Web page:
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Wednesday, May 30, 2012

A Viennese Whirl - but not for Triple P



Agent Triple P is feeling rather Viennese and frothy at present because we have been listening to a lot of Johann Strauss.  Now this is not our usual listening at all.  When listening to classical music, as we largely do, we prefer late romantics like Mahler, Sibelius, Rachmaninov, Rimsky-Korsakov, Khachaturian et al.  However we recently found ourselves writing a ballroom scene in our ever expanding erotic story Les Soeurs Croissant  and needed some appropriate music to write to.  As we were in Bucharest at the time we had to confine ourselves to what was on our iPod, which turned out to be just The Blue Danube, taken from a Herbert von Karajan compilation of Strauss music.  We hadn't put the rest of the CD on the iPod, however, and the Blue Danube just reminds us of spaceships so we put aside writing this scene until we could obtain some more Strauss, which we duly did on our return.




Now long ago Agent Triple P loved Johann Strauss and, indeed some of the very first records we owned were Strauss compilations.  In fact, we think that this one (above) was the first record we bought with our own money in about 1970.  Up until this point Triple P's only LPs were a handful of hand me downs from our aunt who had recently got married and passed us her duplicates.  Thus we had a collection that, in total, included, the Beatles' Revolver, Sgt Pepper's Lonely Hearts Club Band and Magical Mystery Tour.  In addition we had Beethoven's 3rd symphony (still our favourite Beethoven) and Dvorak's New World.




It's odd seen from today's perspective, where music is so ubiquitous that you can carry it around with you all the time, but back in the sixties although most people had record players not many people had any actual records.  Most households triple P visited had perhaps a dozen or maybe even less.  Triple P's parents owned about eight records.  The record player was in the living room so, in Triple P's family, whatever was played had to be acceptable to all.  Strauss caused no arguments and so we soon acquired a second compilation (above).  These records cost 99p at the time so were a big hit on our 50p a week pocket money.  It was only when we got our first record player, which we could have in our bedroom that our record buying expanded.




Triple P does not enjoy dancing and, indeed, we are very suspicious of men who do.  Our view is that it is something you have to endure at a certain age when you are trying to meet girls and it is to be avoided if at all possible.  Most men are bad dancers and those that are good are looked on with suspicion by other men.  Women, on the other hand, are much more likely to have had some form of dance training and so are able to deal with the basics.  Women like men to dance with them but are then very critical of them if they are no good.  We suspect that we have only danced (or an approximation of it) half a dozen times at most and we have to be really drunk to do so.  A girlfriend once took Triple P to a ballroom dancing class in advance of some event and we found it quite impossible to remember any of the sequences of movements needed.  Even though it was just the two of us and the teacher we felt totally awkward, stressed and self-conscious. We did not return for a second lesson!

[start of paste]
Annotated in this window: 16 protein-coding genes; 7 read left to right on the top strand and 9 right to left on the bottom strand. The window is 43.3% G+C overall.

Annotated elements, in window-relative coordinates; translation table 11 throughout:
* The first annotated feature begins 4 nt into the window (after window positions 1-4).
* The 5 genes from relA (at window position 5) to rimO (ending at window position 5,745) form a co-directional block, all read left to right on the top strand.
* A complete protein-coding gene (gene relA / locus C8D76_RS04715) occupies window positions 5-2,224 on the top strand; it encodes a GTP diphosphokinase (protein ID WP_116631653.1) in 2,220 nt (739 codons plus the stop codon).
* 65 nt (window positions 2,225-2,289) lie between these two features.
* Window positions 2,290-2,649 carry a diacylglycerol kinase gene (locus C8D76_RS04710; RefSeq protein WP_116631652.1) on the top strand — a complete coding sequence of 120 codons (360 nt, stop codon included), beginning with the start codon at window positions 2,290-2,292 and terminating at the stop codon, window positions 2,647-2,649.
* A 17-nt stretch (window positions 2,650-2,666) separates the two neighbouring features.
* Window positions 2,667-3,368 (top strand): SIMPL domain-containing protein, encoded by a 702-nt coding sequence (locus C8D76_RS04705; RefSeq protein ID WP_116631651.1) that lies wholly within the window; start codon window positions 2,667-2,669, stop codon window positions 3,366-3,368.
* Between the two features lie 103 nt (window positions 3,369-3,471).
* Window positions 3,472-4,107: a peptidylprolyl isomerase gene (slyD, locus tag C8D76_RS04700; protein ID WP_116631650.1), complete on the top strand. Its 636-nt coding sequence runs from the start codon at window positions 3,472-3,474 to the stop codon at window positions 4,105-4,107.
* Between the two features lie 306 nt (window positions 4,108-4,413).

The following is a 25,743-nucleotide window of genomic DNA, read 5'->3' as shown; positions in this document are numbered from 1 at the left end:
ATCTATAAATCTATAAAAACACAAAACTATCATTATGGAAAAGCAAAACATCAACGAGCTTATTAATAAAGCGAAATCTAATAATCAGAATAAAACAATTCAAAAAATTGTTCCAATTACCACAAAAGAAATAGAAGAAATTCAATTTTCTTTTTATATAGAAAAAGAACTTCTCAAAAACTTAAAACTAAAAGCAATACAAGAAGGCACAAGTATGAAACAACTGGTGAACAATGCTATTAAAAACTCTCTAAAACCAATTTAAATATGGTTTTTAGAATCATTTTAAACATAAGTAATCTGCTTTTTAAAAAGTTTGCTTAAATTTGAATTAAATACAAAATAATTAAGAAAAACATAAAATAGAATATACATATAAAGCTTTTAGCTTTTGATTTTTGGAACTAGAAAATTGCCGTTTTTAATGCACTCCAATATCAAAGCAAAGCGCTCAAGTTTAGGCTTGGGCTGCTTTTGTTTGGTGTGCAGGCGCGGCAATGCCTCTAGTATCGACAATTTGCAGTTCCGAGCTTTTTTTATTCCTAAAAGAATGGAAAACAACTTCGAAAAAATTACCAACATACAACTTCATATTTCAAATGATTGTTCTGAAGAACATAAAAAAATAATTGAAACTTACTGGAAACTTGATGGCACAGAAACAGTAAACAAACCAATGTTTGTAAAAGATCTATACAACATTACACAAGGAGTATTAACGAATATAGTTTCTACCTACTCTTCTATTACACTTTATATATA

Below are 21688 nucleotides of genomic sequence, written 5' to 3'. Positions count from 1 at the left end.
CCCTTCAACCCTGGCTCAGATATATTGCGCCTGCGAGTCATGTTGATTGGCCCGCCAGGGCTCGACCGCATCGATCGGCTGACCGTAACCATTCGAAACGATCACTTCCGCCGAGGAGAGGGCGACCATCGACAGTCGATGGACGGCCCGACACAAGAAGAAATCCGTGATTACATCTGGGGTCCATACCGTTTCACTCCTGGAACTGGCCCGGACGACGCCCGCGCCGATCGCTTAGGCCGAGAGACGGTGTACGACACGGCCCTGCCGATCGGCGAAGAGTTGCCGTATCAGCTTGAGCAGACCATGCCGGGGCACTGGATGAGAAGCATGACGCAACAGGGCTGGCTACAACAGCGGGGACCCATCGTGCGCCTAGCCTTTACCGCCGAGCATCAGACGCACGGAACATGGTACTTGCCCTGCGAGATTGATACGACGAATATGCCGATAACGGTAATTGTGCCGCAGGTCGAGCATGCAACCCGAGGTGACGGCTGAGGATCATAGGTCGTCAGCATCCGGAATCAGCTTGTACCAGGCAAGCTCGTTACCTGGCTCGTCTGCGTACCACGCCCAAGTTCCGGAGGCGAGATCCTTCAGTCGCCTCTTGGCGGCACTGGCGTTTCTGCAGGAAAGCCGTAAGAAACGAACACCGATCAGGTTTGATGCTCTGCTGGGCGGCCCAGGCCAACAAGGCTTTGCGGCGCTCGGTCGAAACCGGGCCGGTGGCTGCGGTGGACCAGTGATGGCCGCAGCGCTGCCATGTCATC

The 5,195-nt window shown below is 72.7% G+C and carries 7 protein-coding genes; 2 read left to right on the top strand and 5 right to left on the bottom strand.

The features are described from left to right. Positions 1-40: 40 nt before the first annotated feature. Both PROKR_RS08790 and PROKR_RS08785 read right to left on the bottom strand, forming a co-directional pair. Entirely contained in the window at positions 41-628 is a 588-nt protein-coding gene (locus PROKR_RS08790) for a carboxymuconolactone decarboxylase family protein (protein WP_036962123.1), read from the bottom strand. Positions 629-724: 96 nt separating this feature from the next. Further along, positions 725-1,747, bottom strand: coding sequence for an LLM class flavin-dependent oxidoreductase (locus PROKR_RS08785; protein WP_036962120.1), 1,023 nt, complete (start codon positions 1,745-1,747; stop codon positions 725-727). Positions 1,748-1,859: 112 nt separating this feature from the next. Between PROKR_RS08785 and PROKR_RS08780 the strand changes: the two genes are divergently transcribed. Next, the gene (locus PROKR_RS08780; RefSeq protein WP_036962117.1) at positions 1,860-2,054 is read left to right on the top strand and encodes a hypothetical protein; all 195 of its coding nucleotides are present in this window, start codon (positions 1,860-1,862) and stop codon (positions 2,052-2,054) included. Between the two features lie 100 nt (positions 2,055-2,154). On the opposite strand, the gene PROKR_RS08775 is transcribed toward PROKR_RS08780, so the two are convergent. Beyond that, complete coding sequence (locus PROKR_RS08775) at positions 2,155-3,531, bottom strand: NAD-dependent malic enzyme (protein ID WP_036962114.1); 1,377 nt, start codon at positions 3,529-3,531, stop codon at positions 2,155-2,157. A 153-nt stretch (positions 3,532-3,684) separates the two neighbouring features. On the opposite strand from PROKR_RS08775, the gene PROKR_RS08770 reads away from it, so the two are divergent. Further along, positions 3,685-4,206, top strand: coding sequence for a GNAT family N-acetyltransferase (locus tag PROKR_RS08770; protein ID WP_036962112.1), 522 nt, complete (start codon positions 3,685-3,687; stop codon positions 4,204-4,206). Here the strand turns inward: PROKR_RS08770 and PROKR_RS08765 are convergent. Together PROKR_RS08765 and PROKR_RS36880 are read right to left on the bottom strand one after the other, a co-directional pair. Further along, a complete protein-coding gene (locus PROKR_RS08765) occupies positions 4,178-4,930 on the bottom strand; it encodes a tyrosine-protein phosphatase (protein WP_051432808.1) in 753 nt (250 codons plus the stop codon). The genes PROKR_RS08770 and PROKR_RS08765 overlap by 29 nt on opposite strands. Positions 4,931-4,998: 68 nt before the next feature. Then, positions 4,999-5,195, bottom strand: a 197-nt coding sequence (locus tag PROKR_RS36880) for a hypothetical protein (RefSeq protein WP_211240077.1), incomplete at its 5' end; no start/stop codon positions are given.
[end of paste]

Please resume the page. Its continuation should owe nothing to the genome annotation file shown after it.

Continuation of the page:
Last time we were in Vienna we took this picture of the Johann Strauss monument


We enjoy watching good dancing, however, and the waltz can look quite splendid especially when done en masses as seen at the New Year's Day concert in Vienna.  

It is often said that anyone can dance but we actually don't agree with this.  You only have to watch the early rounds of Strictly Come Dancing or Dancing with the Stars to see that some people just can't do it; and these are people who, presumably, think they can or they wouldn't have entered in the first place.  We think dancing is an innate ability, like being musical, having ability in languages, being good at maths or drawing.  While you can improve a little through teaching, if you don't have that basic ability nothing that anyone does for you can help.  It is best just to acknowledge your limitations, therefore! 

So we will enjoy our nineteenth century dance music and just be glad that we weren't around at a time when formal dancing was a required skill in society!

2 comments:

  1. The reason you feel like this about dancing is because you are English. I am English too and feel the same. However, I have got involved over recent years with Poles in Poland, and at social functions they put all us Brits to shame, because they can dance properly!

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  2. Probably because in countries with a strong folk tradition men are taught to dance!

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